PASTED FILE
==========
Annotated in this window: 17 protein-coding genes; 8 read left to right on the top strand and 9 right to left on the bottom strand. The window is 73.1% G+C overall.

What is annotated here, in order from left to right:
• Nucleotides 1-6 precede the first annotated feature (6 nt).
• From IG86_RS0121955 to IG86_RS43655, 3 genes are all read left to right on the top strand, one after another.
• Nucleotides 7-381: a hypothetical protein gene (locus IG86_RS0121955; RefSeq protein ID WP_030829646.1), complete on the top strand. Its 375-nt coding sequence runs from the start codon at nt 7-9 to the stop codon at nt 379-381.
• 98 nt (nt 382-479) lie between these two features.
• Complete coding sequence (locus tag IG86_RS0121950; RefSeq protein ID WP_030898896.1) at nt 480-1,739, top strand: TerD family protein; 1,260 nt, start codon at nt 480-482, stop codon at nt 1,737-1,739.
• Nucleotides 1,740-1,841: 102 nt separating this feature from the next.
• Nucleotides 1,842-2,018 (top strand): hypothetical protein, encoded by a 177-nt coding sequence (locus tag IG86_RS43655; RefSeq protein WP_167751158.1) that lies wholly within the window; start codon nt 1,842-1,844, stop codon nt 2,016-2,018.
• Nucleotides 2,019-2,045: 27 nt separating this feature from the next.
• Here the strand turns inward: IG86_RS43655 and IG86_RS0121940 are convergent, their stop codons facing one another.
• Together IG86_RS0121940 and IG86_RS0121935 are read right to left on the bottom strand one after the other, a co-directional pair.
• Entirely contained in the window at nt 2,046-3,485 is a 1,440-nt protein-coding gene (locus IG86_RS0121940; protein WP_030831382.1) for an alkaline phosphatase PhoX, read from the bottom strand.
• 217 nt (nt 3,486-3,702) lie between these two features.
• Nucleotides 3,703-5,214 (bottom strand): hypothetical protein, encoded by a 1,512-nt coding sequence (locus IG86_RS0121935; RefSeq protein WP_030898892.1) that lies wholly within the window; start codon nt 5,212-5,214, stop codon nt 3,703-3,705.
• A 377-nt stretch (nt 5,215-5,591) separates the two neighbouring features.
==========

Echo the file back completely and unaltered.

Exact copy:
Annotated in this window: 17 protein-coding genes; 8 read left to right on the top strand and 9 right to left on the bottom strand. The window is 73.1% G+C overall.

What is annotated here, in order from left to right:
• Nucleotides 1-6 precede the first annotated feature (6 nt).
• From IG86_RS0121955 to IG86_RS43655, 3 genes are all read left to right on the top strand, one after another.
• Nucleotides 7-381: a hypothetical protein gene (locus IG86_RS0121955; RefSeq protein ID WP_030829646.1), complete on the top strand. Its 375-nt coding sequence runs from the start codon at nt 7-9 to the stop codon at nt 379-381.
• 98 nt (nt 382-479) lie between these two features.
• Complete coding sequence (locus tag IG86_RS0121950; RefSeq protein ID WP_030898896.1) at nt 480-1,739, top strand: TerD family protein; 1,260 nt, start codon at nt 480-482, stop codon at nt 1,737-1,739.
• Nucleotides 1,740-1,841: 102 nt separating this feature from the next.
• Nucleotides 1,842-2,018 (top strand): hypothetical protein, encoded by a 177-nt coding sequence (locus tag IG86_RS43655; RefSeq protein WP_167751158.1) that lies wholly within the window; start codon nt 1,842-1,844, stop codon nt 2,016-2,018.
• Nucleotides 2,019-2,045: 27 nt separating this feature from the next.
• Here the strand turns inward: IG86_RS43655 and IG86_RS0121940 are convergent, their stop codons facing one another.
• Together IG86_RS0121940 and IG86_RS0121935 are read right to left on the bottom strand one after the other, a co-directional pair.
• Entirely contained in the window at nt 2,046-3,485 is a 1,440-nt protein-coding gene (locus IG86_RS0121940; protein WP_030831382.1) for an alkaline phosphatase PhoX, read from the bottom strand.
• 217 nt (nt 3,486-3,702) lie between these two features.
• Nucleotides 3,703-5,214 (bottom strand): hypothetical protein, encoded by a 1,512-nt coding sequence (locus IG86_RS0121935; RefSeq protein WP_030898892.1) that lies wholly within the window; start codon nt 5,212-5,214, stop codon nt 3,703-3,705.
• A 377-nt stretch (nt 5,215-5,591) separates the two neighbouring features.